Sunday, October 30, 2011

Jesse Jackson Jr.'s jive talk continues

, member of the United States House of Represe...
Congressman Jesse Jackson, Jr.

Jesse Jackson, Jr. continues to make the claim that he can deliver a shovel-ready airport at no cost to the taxpayers. He refers to the unsuccessful project that dates back to 1968 and is known as the Peotone Airport. The State of Illinois calls it the South Suburban Airport. Jackson calls it the Abraham Lincoln National Airport. Make no mistake, none of these projects are close to becoming a shovel-ready project at no cost to the taxpayers.
In a recent rah-rah speech in Kankakee, at the southern reaches of Jackson’s newly-drawn second congressional district at a meeting of the NAACP, Jackson made this outlandish statement.
I’d like Jackson to explain how a project could be shovel ready when more than half of the land needed for a new airport remains in the hands of landowners unwilling to sell to the state. Or, how does he consider a project shovel-ready when it hasn’t even gained approval by the Federal Aviation Administration? And how can it be shovel-ready when a general aviation airport that is privately owned and sanctioned by the FAA—Bult Field--already operates in the footprint of the airport Jackson wants to build?
I’d also like Jackson to explain how his pet project would not cost the taxpayers. Oh he claims to have developers who will put up their own money to build the Peotone Airport. But the construction of the facility is hardly the only cost to building an airport—one in the cornfields 40 miles south of the City of Chicago. It would be a facility surrounded by rural land which is serviced by well and septic systems. It would be located amid creeks and streams that tend to overflow during heavy rain. Who will pay to build the infrastructure needed to service an airport in the cornfields if not the taxpayers?
How does Jackson explain buying the remainder of the land, if not at the taxpayers’ expense? Or how can Jackson forget about the tens of millions of dollars already spent on this ill-conceived, folly. Former Illinois Transportation Secretary Kirk Brown once estimated the state had spent $100 million on the project. That was during his tenure with the state. He retired in 2002. I can guarantee the bills certainly didn’t retire with him. The state has continued to wrack up costs for state-sponsored studies, land acquisition, legal fees, consultants, public relations work, etc.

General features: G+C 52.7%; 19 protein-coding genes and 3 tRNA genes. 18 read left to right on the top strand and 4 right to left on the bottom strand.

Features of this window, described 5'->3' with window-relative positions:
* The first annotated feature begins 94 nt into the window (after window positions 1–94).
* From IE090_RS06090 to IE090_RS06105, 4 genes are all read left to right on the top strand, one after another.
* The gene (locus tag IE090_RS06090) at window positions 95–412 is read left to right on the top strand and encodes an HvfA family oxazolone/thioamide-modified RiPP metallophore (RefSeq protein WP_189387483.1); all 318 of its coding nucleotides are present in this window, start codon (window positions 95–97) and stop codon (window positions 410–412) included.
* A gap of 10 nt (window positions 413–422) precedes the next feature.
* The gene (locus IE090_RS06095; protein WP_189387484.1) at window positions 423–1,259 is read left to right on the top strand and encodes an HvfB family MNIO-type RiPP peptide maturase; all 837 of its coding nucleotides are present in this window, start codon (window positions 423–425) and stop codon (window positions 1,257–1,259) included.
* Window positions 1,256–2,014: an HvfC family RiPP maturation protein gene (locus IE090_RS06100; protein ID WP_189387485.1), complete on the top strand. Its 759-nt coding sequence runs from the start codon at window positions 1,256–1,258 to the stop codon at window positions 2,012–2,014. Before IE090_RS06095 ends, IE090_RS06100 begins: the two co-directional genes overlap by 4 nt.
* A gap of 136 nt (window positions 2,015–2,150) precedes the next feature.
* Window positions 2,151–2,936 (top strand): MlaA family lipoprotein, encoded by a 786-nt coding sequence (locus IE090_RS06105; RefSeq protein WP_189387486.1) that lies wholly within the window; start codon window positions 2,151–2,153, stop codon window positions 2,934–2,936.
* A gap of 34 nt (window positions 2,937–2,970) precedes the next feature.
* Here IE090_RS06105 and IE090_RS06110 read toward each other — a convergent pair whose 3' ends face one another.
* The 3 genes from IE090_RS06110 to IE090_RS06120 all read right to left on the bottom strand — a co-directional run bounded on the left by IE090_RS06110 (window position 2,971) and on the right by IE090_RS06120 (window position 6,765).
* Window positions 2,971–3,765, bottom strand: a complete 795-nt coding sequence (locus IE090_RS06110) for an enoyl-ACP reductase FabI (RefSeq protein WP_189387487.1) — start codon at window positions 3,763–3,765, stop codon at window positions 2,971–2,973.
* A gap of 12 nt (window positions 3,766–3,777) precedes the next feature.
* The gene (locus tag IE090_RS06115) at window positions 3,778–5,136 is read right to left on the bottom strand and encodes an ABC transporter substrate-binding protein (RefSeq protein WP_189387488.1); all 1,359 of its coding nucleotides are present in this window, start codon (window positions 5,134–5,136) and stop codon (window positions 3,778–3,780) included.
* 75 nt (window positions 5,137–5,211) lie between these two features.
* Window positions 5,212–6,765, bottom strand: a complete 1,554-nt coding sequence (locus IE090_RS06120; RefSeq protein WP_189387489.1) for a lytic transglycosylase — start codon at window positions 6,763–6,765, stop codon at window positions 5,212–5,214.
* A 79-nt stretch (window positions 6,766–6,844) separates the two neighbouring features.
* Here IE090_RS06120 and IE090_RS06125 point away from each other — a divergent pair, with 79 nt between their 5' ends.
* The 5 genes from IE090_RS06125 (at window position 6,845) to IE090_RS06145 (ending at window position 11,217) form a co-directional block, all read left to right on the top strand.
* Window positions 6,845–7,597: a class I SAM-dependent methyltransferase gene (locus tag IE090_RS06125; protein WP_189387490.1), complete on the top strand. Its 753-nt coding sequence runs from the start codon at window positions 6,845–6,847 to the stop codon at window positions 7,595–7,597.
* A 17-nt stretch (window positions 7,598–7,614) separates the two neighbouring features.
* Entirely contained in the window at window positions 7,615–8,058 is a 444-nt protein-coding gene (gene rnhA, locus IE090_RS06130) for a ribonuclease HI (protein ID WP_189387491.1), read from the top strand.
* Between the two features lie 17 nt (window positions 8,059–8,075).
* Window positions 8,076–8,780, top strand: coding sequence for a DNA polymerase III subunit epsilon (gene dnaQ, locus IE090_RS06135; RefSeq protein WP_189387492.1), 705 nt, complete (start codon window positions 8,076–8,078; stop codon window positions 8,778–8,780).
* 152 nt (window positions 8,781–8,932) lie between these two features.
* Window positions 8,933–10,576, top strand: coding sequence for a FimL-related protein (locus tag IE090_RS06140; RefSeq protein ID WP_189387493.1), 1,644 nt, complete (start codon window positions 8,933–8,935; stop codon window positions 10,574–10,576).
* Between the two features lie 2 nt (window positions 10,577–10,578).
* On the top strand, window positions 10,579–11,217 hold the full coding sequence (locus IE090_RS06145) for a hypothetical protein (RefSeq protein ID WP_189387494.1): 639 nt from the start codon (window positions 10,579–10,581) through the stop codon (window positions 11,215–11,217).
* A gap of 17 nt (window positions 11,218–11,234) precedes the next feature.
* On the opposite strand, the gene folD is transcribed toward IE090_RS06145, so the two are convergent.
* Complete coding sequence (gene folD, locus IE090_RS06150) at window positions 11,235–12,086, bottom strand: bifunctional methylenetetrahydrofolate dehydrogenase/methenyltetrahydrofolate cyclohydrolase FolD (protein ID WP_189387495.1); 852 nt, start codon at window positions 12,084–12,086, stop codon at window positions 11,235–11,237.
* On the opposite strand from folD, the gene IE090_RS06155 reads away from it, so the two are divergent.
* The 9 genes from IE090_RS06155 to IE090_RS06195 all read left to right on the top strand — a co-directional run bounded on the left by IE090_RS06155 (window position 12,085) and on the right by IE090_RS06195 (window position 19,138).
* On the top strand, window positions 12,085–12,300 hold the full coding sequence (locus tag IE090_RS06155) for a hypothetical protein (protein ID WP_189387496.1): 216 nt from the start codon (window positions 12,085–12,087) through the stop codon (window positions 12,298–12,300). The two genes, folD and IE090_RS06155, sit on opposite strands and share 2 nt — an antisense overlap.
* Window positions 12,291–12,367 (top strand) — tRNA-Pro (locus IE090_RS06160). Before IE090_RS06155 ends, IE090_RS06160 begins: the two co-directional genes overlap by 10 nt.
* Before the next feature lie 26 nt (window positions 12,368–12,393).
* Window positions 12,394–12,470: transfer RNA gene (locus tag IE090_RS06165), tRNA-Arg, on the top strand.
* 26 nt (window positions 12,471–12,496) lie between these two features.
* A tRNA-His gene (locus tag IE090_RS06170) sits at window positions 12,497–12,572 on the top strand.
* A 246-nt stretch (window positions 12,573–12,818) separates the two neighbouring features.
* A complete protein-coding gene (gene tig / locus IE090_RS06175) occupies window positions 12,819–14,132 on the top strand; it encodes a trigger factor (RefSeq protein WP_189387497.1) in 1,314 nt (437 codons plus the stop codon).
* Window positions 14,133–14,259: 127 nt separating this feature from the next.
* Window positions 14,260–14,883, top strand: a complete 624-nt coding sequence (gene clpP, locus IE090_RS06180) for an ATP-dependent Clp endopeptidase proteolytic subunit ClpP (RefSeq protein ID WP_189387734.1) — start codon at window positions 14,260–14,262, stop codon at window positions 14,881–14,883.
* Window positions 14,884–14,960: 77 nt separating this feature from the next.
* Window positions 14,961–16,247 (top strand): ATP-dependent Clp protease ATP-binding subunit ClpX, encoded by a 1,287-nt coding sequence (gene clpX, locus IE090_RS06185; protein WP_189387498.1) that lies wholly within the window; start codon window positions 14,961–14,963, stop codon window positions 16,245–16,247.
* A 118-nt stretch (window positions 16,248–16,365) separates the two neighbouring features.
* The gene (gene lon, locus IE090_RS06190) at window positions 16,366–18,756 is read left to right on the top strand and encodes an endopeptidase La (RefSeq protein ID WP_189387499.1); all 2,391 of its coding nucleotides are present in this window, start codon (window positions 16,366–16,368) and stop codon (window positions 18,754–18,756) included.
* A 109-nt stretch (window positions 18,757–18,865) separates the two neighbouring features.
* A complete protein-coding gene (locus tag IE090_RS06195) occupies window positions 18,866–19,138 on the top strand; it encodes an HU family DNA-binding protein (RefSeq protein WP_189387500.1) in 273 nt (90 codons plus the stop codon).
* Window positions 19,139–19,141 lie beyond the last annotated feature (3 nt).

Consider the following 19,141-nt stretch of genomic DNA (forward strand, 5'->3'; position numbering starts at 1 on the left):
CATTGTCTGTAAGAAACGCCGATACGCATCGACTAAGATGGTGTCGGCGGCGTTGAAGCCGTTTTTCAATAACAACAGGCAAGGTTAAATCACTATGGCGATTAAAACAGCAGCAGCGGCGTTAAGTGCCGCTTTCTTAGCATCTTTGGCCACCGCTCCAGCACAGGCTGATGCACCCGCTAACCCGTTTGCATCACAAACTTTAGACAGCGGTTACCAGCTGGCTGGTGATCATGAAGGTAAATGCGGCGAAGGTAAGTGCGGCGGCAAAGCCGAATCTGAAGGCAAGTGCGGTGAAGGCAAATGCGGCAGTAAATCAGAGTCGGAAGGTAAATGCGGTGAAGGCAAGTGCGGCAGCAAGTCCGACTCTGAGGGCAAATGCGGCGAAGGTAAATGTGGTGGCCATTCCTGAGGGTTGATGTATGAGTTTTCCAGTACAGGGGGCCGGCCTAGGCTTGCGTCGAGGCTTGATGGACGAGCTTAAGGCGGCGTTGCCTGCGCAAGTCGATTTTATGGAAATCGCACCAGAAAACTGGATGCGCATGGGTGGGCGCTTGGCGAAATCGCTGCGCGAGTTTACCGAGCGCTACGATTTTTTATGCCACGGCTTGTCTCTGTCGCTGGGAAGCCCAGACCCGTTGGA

That was just the past. Future cost to the taxpayers will continue to be thrown at this dead-end project in the form of infrastructure, additional land acquisition costs, and guaranteed legal fees to fight all the innocent landowners who have been under pressure to sell their property since this project began.
It all sounds like the same kind of jive talk we’ve been hearing for years. I don’t believe it for one moment.

Sunday, October 23, 2011

Illinois farmers greet Jesse Jackson Jr.

Interestingly Congressman Jesse Jackson, Jr. finally came to Peotone, the place he has been talking about for 18 years, the place that has been the focal point of his congressional tenure, the place he wants to decimate and urbanize.

Now that Jackson’s new congressional district has been redrawn, it includes the land where the proposed Peotone Airport has been tentatively sited. The remap is a victory in itself for Jackson, who has long tried to mislead people into believing it has always been in his district. See Jesse Jackson needs a geography lesson
It is almost laughable how Jackson has tried to schmooze the farmers whose land he wants for his pet project, into thinking he gives a damn about them, the land they work, or their rural way of life. He doesn’t. They are only a mean to his end. He wants only to use them to get what he wants—political power over jobs, contracts and ultimately campaign cash.
Jesse Jackson, Jr. had to talk hard and fast to get this audience of eastern Will County farmers to listen to what he had to say; he carefully crafted his words to try to reach them. Yet what he actually said might have the same effect as that which these farmers spread on their fields to help the crops grow. Jackson probably decided prior to the visit, that the best way to reach them was to emulate his conservative colleagues which he loathes, since most of these farmers traditionally cast a Republican ballot. I’m sure he did his homework and learned that many of them sympathize with the tea party movement. Jackson is too arrogant to consider that he has little chance of winning them over.
As a longtime advocate for these folks keeping their land out of Jackson’s hands, I resent Jackson’s inference that he understands their lifestyle. His talk of praying for sun and rain, joking about driving a combine, and drawing first a comparison with his African-American ancestors who picked cotton in the south and later with the people of Iowa he met along the campaign trail, was insincere and likely ineffectual. Try as he might to get into their good graces, I doubt it worked.
It is offensive that Jackson would try to take advantage of religion and culture to worm his way into the hearts and minds of the local farmers in eastern Will County. These are good people, with too much dignity to tell the congressman what they really feel. I can almost guarantee they will never vote for him, no matter how many stories he tells them about how he understands their plight.
The one thing he did offer that might give them pause was his promise of a “fair market exchange” for those who are willing to sell their land to the state. Closer evaluation will show this to be a ruse as well.